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I have a Rest in Peace and Helm of Obedience on the battlefield.

I activate the Helm for 1 mana, and my opponent starts milling her entire deck. Assume the only relevant card in her deck is a Blightsteel Colossus. What happens?

My understanding is, she has two options, as there are two replacement effects in play. She gets to chose which one. Based upon her choice, she enters one of two scenarios:

Option 1: She chooses to exile the Blightsteel, and eventually mills her entire deck and loses.

Option 2: She chooses to shuffle the Blightsteel into her deck, and continues milling. Eventually she hits Blightsteel again, she shuffles again, continues. Eventually, Blightsteel is the only card in her deck, and she enters an infinite loop. In this scenario can she call the game a draw? Or is she forced to lose?

  • Because of the wording of the Colossus, i think it's a mandatory redirect the card back into deck instead of sending it to graveyard (exile due to Rest in Peace), mostly due to how it doesn't say you MAY reveal it and shuffle it back, it just says you do reveal it back. – Tyler Trinh Jul 31 at 20:43
  • and I agree with @GendoIkari that the Helm of Obedience won't go into an infinite loop since it would only logically attempt to mill you once, not mill you, see you're empty, then sees a card was shuffled back and then attempt again. – Tyler Trinh Jul 31 at 20:45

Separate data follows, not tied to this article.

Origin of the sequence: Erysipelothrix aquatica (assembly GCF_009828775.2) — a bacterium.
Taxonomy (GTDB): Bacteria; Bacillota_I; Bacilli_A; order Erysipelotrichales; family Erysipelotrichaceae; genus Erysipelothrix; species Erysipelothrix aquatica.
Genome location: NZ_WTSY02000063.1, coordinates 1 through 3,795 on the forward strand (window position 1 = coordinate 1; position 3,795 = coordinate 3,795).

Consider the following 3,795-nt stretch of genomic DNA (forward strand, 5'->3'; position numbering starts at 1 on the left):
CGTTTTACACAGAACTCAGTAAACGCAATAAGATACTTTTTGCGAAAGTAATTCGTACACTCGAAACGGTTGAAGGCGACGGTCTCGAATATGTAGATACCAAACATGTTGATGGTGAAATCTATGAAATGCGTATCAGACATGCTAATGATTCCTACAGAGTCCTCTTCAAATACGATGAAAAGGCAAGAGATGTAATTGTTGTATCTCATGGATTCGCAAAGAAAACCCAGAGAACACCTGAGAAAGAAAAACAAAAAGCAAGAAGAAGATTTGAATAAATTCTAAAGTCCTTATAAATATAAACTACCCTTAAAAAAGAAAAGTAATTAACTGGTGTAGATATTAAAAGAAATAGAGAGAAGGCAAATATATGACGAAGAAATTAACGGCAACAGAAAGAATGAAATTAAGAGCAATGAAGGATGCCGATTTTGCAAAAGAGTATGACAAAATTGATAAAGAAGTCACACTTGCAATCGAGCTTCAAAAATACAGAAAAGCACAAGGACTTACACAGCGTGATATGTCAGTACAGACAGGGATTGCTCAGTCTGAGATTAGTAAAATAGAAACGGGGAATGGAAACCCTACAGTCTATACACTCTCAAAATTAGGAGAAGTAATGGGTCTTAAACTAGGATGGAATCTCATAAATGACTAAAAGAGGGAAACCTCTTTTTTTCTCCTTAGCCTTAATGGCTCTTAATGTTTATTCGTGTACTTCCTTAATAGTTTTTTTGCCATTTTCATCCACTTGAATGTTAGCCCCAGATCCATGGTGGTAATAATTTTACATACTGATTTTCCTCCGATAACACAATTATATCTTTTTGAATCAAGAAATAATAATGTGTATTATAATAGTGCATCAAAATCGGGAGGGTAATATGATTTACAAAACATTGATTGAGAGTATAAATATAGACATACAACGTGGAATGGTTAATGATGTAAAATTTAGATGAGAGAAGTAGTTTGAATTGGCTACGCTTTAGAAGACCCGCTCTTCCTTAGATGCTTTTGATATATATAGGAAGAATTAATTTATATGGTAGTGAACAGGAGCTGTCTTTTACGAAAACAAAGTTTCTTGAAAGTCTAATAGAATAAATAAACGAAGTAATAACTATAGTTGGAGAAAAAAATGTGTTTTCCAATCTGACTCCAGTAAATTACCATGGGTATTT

• @TylerTrinh I'm not sure if I was clear enough; you say you agree with my comment but it sounds like your'e saying the opposite. I was saying that Helm would cause an infinite loop even if the library does become empty. – GendoIkari Jul 31 at 20:47
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    @GendoIkari i think the game will end though because... 104.4b If a game that’s not using the limited range of influence option (including a two-player game) somehow enters a “loop” of mandatory actions, repeating a sequence of events with no way to stop, the game is a draw. Loops that contain an optional action don’t result in a draw – Tyler Trinh Jul 31 at 20:55
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Even if your opponent keeps reshuffling the Blightsteel Colossus, eventually their whole deck would be exiled. When their Blightsteel Colossus is the last card in their library, but possibly earlier than that, they may not shuffle it back again and must exile it instead. When your opponent's library is empty, Helm of Obedience cannot continue its process, its resolution finishes, and the game continues to their likely loss.

Rest in Peace prevents any card from entering a graveyard, therefore Helm of Obedience's stop condition would never occur, eventually resulting in a library that only contains the Blightsteel Colossus. If your opponent then continues to shuffle the Colossus back into their library, the game state would no longer change, and the opponent has to choose a different option, i.e. to not shuffle the Colossus, resulting in the colossus being exiled and the library to become empty.